The boys also got a couple ear infections last year so we decided it'd be easier just to do tubes with all of them and get it over with. Hopefully ear infections will be non existent this year! On a side note, our kiddos Pediatrician that they've had since the day Macy was born is moving to Detroit. :( So we have to get a new one. This makes me so sad. We love her. She's so great. She knows everything about us, and has been there from day one. It's going to be hard to transfer over to someone new that will have to completely start from scratch in learning about FA, etc. We have until March 7 so I better get on it. We will miss her but wish her the best of course.

This weekend is Disney on Ice!! Macy is so excited. We've gone for the last 3 years and I always buy the tickets during pre-sale and splurge and get the middle front row seats. We're about 2 feet from the ice. I brought Macy last year so Adam will bring her this year. She's already looking through all her princess dresses to figure out what one she's going to wear. We will see...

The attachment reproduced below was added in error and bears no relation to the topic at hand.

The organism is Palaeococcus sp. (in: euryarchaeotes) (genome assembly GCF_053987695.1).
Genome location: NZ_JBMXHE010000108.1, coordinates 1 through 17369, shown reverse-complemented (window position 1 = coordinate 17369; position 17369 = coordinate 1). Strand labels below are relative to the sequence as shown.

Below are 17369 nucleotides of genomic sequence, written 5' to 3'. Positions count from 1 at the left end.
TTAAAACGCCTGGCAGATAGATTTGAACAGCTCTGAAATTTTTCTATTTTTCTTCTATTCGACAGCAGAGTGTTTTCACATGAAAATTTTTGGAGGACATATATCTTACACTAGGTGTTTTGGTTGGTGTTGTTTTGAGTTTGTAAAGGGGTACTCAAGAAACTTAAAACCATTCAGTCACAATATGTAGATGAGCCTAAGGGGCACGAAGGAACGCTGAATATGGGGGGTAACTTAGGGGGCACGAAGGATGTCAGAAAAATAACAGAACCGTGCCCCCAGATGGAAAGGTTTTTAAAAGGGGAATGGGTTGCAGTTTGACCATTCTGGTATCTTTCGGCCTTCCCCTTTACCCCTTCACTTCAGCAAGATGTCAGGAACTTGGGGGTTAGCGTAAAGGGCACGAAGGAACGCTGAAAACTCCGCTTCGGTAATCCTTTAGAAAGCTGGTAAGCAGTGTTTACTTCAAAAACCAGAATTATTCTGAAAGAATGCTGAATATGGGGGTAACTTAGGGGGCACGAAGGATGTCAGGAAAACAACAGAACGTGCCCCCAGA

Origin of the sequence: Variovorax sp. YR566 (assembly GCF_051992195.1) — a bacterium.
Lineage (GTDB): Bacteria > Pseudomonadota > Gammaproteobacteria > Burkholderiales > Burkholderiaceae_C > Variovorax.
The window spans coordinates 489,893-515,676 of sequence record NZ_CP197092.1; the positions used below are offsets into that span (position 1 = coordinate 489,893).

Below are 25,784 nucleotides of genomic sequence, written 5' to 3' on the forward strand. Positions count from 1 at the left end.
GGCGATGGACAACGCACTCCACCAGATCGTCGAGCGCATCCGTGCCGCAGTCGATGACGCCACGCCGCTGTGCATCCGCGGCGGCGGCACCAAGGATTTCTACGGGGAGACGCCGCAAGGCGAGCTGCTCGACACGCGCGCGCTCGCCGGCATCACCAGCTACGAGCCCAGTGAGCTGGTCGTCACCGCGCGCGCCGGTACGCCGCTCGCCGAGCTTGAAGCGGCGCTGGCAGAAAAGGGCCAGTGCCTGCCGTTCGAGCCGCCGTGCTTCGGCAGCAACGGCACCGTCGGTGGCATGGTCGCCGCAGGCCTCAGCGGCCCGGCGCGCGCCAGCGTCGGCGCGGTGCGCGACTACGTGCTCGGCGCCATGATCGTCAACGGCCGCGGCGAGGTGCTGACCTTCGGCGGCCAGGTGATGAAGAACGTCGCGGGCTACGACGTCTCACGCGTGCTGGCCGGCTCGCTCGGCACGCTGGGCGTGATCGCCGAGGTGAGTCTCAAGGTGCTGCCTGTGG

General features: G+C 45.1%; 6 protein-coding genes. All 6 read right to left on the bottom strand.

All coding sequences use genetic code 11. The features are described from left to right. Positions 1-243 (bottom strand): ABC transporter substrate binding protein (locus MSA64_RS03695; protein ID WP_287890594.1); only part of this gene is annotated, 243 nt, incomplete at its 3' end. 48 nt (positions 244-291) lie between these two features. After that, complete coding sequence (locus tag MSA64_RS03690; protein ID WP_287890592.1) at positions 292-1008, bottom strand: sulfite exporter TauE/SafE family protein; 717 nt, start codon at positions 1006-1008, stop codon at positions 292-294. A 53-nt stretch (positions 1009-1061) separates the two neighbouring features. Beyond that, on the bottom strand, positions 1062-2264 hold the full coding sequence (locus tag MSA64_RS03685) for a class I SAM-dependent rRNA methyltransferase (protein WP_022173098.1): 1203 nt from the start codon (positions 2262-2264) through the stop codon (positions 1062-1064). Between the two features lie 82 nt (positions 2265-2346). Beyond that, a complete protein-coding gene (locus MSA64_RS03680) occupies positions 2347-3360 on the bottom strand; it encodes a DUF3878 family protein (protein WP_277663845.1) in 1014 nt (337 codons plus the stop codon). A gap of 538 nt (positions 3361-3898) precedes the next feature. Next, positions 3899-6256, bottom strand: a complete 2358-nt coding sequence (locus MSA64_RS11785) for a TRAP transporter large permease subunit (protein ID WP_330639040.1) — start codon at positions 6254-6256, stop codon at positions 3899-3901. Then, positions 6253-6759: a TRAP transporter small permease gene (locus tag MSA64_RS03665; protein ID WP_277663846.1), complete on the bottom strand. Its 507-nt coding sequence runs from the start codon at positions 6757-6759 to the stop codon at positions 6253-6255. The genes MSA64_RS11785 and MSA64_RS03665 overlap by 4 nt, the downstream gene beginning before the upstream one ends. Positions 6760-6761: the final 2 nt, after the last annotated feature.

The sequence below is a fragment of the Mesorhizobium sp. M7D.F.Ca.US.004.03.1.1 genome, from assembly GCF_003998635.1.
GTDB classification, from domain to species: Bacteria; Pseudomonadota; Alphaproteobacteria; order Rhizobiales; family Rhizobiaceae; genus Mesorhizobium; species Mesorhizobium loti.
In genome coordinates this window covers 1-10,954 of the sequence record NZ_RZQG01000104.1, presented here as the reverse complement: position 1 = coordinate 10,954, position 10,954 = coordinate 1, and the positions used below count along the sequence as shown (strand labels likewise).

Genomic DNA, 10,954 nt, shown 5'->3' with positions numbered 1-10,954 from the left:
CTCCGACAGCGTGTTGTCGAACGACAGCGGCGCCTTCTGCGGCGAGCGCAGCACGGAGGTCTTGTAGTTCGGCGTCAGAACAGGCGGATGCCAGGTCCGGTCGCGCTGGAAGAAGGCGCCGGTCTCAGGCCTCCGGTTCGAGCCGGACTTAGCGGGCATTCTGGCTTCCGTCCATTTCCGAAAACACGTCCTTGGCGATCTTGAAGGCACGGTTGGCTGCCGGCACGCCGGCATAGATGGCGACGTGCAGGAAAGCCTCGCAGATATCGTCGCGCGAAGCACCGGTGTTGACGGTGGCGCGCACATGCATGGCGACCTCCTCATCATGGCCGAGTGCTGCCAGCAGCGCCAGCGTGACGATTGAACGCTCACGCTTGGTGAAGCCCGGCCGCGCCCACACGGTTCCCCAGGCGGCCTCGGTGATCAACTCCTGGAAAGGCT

Take care
Jenn

Monday, January 11, 2016

Bone Marrow Biopsy Results & other Appt's

I realized today that I never updated on Macy's appointments last week. (Oops).

On Monday Macy had her bone marrow biopsy.  She fought them putting the IV in, but was fine after that. The nurses did a good job getting the IV in on the first try even after blowing her vein. They had that newer technology where they can scan the arm and it shows you exactly where the veins are so they can't miss. Pretty neat! The procedure went well, and Macy was back to jumping around later that day.
We received her labs that day, and surprisingly her counts were better than they have been in OVER A YEAR!!!! For her they were excellent. 
WBC 6.25
ANC 1290 <~~~~~her ANC hasn't been over 1,000 in a year
Hemoglobin 11.9